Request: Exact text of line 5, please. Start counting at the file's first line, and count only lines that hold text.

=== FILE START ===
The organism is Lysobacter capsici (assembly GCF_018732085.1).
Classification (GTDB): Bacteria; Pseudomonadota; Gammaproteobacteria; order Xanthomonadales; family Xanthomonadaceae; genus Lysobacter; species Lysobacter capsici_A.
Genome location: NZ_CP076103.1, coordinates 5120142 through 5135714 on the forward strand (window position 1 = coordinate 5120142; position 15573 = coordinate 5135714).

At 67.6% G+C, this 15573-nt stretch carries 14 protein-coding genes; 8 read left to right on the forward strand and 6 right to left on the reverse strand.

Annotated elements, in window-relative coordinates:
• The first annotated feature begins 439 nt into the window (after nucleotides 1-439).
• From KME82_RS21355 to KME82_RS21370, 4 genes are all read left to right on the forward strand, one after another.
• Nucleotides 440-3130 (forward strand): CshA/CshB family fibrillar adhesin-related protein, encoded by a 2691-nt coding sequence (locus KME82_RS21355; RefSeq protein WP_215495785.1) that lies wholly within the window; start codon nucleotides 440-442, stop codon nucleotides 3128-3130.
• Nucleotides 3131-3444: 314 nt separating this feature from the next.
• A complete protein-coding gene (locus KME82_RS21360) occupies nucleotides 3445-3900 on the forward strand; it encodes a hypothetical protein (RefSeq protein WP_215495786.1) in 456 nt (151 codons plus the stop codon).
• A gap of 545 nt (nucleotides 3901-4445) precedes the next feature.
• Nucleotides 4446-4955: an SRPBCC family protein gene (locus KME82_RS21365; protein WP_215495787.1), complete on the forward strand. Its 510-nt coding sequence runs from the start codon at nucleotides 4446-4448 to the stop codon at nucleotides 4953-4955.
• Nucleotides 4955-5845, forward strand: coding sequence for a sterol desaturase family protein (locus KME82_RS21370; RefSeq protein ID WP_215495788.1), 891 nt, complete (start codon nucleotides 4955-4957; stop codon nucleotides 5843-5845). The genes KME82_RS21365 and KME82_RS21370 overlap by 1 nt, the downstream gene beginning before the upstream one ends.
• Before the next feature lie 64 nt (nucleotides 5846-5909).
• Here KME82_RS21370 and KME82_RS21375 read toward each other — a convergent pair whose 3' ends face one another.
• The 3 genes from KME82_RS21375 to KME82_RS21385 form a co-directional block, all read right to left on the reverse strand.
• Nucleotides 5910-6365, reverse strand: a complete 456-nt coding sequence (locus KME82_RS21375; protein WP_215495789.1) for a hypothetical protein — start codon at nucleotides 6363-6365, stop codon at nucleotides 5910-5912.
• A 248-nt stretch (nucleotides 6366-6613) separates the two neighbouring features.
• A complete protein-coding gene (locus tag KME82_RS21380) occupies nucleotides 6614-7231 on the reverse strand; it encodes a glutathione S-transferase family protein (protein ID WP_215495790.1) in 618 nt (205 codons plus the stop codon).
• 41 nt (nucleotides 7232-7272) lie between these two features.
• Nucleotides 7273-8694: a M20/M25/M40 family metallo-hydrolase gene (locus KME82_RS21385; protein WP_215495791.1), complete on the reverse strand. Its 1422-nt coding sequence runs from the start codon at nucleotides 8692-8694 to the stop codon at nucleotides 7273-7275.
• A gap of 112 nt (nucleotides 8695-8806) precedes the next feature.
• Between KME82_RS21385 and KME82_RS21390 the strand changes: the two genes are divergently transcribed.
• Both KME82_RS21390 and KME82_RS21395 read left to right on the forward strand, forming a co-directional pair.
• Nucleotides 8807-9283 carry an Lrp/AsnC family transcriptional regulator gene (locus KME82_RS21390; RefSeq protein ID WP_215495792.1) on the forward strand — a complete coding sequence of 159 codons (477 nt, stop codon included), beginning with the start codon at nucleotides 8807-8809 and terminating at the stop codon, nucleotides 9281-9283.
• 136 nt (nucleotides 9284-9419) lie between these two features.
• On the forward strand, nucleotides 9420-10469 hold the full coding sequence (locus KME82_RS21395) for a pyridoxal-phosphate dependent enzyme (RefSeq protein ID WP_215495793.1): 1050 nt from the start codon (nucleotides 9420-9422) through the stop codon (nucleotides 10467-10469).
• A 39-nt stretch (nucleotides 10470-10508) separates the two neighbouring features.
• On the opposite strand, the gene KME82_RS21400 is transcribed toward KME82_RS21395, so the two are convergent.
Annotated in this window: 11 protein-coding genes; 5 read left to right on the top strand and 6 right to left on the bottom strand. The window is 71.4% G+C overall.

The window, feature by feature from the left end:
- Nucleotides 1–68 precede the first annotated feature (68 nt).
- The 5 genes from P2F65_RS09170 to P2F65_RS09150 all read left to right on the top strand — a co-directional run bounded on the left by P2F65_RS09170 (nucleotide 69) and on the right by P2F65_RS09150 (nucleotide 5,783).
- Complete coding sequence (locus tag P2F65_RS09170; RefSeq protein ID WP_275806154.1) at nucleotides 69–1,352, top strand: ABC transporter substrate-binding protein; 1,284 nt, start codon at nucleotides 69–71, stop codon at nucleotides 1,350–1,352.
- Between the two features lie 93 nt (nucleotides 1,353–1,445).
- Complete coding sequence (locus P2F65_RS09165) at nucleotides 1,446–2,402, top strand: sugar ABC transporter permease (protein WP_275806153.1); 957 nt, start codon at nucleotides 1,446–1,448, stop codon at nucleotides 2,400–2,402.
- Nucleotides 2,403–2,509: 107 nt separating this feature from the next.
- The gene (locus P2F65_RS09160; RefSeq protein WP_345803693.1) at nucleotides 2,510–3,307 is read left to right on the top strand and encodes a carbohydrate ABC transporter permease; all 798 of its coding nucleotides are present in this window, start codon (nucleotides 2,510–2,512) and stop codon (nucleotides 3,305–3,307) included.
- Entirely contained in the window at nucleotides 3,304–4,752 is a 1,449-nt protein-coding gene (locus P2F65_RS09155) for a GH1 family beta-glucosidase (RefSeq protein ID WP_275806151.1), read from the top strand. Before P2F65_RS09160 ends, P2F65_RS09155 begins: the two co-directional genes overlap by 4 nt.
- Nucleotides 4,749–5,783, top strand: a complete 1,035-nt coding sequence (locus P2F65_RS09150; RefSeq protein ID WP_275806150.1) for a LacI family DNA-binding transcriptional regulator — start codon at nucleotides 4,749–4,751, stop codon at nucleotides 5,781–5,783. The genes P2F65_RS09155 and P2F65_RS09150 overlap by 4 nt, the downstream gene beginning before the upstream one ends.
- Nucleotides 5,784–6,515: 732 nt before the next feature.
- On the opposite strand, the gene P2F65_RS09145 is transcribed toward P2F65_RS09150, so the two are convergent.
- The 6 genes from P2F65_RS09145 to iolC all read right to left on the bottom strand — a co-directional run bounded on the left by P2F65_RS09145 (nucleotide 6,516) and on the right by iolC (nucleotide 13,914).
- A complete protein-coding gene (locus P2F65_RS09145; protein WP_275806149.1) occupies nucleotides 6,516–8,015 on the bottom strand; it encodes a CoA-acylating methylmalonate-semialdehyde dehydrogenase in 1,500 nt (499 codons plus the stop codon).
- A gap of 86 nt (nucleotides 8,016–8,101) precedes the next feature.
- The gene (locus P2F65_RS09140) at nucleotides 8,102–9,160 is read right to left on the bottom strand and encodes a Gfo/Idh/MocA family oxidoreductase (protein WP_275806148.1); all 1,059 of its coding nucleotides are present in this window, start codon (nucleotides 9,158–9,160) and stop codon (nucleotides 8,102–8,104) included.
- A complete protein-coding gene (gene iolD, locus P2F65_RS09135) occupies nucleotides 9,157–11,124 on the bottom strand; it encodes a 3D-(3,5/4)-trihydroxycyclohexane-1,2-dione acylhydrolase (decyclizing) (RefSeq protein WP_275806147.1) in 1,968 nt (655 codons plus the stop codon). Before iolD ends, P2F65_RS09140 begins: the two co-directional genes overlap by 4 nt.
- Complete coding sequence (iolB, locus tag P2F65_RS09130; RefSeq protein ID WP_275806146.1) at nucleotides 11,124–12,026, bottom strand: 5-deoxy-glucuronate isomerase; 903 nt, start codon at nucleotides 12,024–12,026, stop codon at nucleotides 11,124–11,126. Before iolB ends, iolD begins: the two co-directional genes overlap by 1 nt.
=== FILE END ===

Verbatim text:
Annotated elements, in window-relative coordinates: